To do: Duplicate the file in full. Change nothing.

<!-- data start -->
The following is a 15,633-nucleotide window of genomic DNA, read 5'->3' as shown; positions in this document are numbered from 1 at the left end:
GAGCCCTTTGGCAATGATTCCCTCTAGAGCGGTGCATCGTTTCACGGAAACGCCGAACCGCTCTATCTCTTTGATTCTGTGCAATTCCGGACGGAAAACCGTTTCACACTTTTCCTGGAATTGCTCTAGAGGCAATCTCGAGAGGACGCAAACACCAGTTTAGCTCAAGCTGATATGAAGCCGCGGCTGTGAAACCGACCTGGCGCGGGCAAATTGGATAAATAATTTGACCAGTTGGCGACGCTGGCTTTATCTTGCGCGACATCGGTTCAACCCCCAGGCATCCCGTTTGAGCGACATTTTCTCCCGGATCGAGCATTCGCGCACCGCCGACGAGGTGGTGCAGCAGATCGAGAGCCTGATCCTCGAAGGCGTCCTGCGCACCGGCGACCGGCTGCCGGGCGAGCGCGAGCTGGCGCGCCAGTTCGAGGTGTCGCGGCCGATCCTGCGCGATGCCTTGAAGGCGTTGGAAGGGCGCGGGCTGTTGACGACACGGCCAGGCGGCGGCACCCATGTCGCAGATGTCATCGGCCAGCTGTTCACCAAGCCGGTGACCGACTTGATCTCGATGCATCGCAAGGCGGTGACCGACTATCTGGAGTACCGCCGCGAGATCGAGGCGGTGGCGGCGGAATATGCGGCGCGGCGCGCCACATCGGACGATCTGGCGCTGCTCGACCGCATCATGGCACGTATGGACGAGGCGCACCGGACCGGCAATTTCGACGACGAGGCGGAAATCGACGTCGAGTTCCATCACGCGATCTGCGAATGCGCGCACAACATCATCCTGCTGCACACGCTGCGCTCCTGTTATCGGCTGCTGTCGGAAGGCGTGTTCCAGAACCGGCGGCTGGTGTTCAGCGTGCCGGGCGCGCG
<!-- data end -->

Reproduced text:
The following is a 15,633-nucleotide window of genomic DNA, read 5'->3' as shown; positions in this document are numbered from 1 at the left end:
GAGCCCTTTGGCAATGATTCCCTCTAGAGCGGTGCATCGTTTCACGGAAACGCCGAACCGCTCTATCTCTTTGATTCTGTGCAATTCCGGACGGAAAACCGTTTCACACTTTTCCTGGAATTGCTCTAGAGGCAATCTCGAGAGGACGCAAACACCAGTTTAGCTCAAGCTGATATGAAGCCGCGGCTGTGAAACCGACCTGGCGCGGGCAAATTGGATAAATAATTTGACCAGTTGGCGACGCTGGCTTTATCTTGCGCGACATCGGTTCAACCCCCAGGCATCCCGTTTGAGCGACATTTTCTCCCGGATCGAGCATTCGCGCACCGCCGACGAGGTGGTGCAGCAGATCGAGAGCCTGATCCTCGAAGGCGTCCTGCGCACCGGCGACCGGCTGCCGGGCGAGCGCGAGCTGGCGCGCCAGTTCGAGGTGTCGCGGCCGATCCTGCGCGATGCCTTGAAGGCGTTGGAAGGGCGCGGGCTGTTGACGACACGGCCAGGCGGCGGCACCCATGTCGCAGATGTCATCGGCCAGCTGTTCACCAAGCCGGTGACCGACTTGATCTCGATGCATCGCAAGGCGGTGACCGACTATCTGGAGTACCGCCGCGAGATCGAGGCGGTGGCGGCGGAATATGCGGCGCGGCGCGCCACATCGGACGATCTGGCGCTGCTCGACCGCATCATGGCACGTATGGACGAGGCGCACCGGACCGGCAATTTCGACGACGAGGCGGAAATCGACGTCGAGTTCCATCACGCGATCTGCGAATGCGCGCACAACATCATCCTGCTGCACACGCTGCGCTCCTGTTATCGGCTGCTGTCGGAAGGCGTGTTCCAGAACCGGCGGCTGGTGTTCAGCGTGCCGGGCGCGCG